No matter how much I poured into the cup, it never filled. And then I realized that the liquid I assumed to be coffee had, unbeknownst to me, turned into night.
Peering into the night as it poured into the cup, I could see tiny stars and gases whirling near the surface, and down at the bottom, something laughing. In dismay, I took the cup to a sink, and tipped it so that all the night it contained would spill out, but as long as I held it there, the night kept on flowing, interminably. – ‘Record of a Night Too Brief’
It’s finally happened: Hiromi Kawakami has come out with a book of fiction so fantastical and surreal, I don’t know how to feel or even where to begin. I know I don’t dislike it, because Kawakami’s writing never fails to captivate, but this latest work was a challenge for me, and tested both my affection for magic realism and my capacity for the absurd.
Record of a Night Too Brief is a collection of three short stories, with its first offering – and the title of the book – being the most dreamlike and puzzling. Its structure is made up of a series of shorter and somewhat loosely-connected pieces, most of which centers on the narrator and her unnamed female companion existing in an endless night. In between, there’s an encounter with an angry talking macaque, a man ‘loaded with moles’, and a quest for an Elephant of Eternity.
The second tale, entitled ‘Missing’ is probably the most lucid out of the collection. In it, the main character’s eldest brother mysteriously vanishes just before their family is about to welcome the man’s wife-to-be into their home. Unbeknownst to everyone, the main character is the only person who can sense, and at odd times, see her elder brother. Aside from the nods to Japanese folklore, the story also makes light of obscure family traditions, in particular, the household and wedding rituals. After the eldest son disappears, the parents scramble to put a second son in his place.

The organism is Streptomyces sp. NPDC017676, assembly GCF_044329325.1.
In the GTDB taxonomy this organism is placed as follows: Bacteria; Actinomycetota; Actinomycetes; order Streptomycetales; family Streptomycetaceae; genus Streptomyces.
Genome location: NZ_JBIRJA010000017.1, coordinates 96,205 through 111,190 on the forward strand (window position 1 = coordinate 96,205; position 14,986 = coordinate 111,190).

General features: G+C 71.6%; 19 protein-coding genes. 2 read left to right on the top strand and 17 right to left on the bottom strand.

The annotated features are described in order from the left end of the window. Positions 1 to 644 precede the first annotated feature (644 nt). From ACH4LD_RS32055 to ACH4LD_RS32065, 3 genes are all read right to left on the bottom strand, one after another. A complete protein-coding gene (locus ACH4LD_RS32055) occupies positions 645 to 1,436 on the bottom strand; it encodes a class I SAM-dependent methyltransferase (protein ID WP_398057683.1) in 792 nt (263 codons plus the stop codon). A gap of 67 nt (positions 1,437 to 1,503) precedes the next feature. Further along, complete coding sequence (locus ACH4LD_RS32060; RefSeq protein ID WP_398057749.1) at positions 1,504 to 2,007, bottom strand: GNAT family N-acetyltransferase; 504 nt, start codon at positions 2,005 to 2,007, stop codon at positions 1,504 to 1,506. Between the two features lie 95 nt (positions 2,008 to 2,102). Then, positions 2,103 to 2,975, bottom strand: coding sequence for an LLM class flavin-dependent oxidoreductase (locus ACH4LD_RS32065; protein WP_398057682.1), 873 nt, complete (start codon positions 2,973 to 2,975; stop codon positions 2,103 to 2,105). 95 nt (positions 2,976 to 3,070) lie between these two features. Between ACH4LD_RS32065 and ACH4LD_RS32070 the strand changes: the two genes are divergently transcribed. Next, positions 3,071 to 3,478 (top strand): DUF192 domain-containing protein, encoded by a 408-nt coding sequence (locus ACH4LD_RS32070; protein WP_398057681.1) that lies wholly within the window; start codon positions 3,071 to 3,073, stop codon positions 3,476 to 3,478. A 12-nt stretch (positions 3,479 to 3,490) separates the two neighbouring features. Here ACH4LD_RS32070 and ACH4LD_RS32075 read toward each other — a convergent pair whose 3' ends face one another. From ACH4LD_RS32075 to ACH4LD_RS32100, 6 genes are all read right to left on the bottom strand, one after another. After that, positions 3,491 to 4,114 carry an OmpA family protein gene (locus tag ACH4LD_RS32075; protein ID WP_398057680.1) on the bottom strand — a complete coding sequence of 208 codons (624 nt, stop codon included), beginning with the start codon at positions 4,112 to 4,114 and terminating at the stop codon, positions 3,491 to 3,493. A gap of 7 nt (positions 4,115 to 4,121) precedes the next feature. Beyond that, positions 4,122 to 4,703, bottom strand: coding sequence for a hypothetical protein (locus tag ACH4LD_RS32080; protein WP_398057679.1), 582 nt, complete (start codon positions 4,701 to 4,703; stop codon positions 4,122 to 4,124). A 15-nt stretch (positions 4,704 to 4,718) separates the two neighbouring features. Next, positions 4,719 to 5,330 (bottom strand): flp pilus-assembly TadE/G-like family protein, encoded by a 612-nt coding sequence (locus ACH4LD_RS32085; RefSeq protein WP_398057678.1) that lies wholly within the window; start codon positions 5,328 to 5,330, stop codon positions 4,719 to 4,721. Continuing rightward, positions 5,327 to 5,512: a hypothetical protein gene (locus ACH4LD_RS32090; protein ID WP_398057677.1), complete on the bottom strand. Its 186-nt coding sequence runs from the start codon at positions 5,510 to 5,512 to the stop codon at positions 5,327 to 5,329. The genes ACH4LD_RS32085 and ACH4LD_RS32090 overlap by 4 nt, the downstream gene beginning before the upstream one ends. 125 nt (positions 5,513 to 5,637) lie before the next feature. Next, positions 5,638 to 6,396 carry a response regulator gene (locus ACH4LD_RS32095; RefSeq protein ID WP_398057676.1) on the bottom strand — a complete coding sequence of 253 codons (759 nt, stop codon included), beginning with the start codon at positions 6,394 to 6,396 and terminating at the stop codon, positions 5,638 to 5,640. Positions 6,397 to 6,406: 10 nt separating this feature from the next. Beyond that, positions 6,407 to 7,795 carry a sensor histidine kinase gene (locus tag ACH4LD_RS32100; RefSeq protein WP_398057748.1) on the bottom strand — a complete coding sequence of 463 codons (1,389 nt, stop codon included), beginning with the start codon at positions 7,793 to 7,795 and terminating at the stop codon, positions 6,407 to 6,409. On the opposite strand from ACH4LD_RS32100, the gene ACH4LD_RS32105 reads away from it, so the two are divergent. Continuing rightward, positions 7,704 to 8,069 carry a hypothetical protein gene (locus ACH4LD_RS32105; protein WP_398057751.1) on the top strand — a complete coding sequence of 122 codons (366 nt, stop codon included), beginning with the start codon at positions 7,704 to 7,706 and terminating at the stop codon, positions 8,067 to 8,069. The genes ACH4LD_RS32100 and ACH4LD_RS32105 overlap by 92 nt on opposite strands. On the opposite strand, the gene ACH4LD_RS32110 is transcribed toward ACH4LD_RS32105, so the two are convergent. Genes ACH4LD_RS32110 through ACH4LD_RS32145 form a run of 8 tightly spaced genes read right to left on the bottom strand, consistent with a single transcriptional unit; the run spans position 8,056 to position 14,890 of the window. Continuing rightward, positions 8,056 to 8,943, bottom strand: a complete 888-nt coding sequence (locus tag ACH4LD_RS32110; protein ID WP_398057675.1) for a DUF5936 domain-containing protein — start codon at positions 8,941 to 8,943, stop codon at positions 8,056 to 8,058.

Hiroko and my brother no.1 had always murmured sweet nothings to each other over the telephone. The telephone was located in the central room of our apartment, which was not large, and we heard the things brother no. 1 used to say to Hiroko. My brother no. 2 said exactly the same things, in a voice that was indistinguishable from my brother no. 1’s, and Hiroko showed no sign of catching on that my brother no. 1 had left the picture. Not surprisingly, it didn’t occur to anyone in the family to let her know. – ‘Missing’
In the last story, ‘A Snake Stepped On’, a woman named Hiwako accidentally steps on a snake. The snake immediately takes on a human form and imposes itself on Hiwako by moving into her apartment. The two manage a strangely domestic coexistence until the snake begins trying to convince Hiwako to ‘come over’ to the snake world. As she wrestles with the proposition, Hiwako learns that relations between snake-kind and humans aren’t as uncommon as she thought.
For a Kawakami book, the English translation of Record of a Night Too Brief felt more heavy-handed than her other works, though that may not be the fault of translator Lucy North, but due to the depth of eccentricity in the material. I’d warn anyone looking to start reading Kawakami to instead pick up either The Nakano Thrift Shop or Strange Weather in Tokyo first, followed by Manazuru, which I believe gently prepares the reader for the gentle acid trip that is this latest book.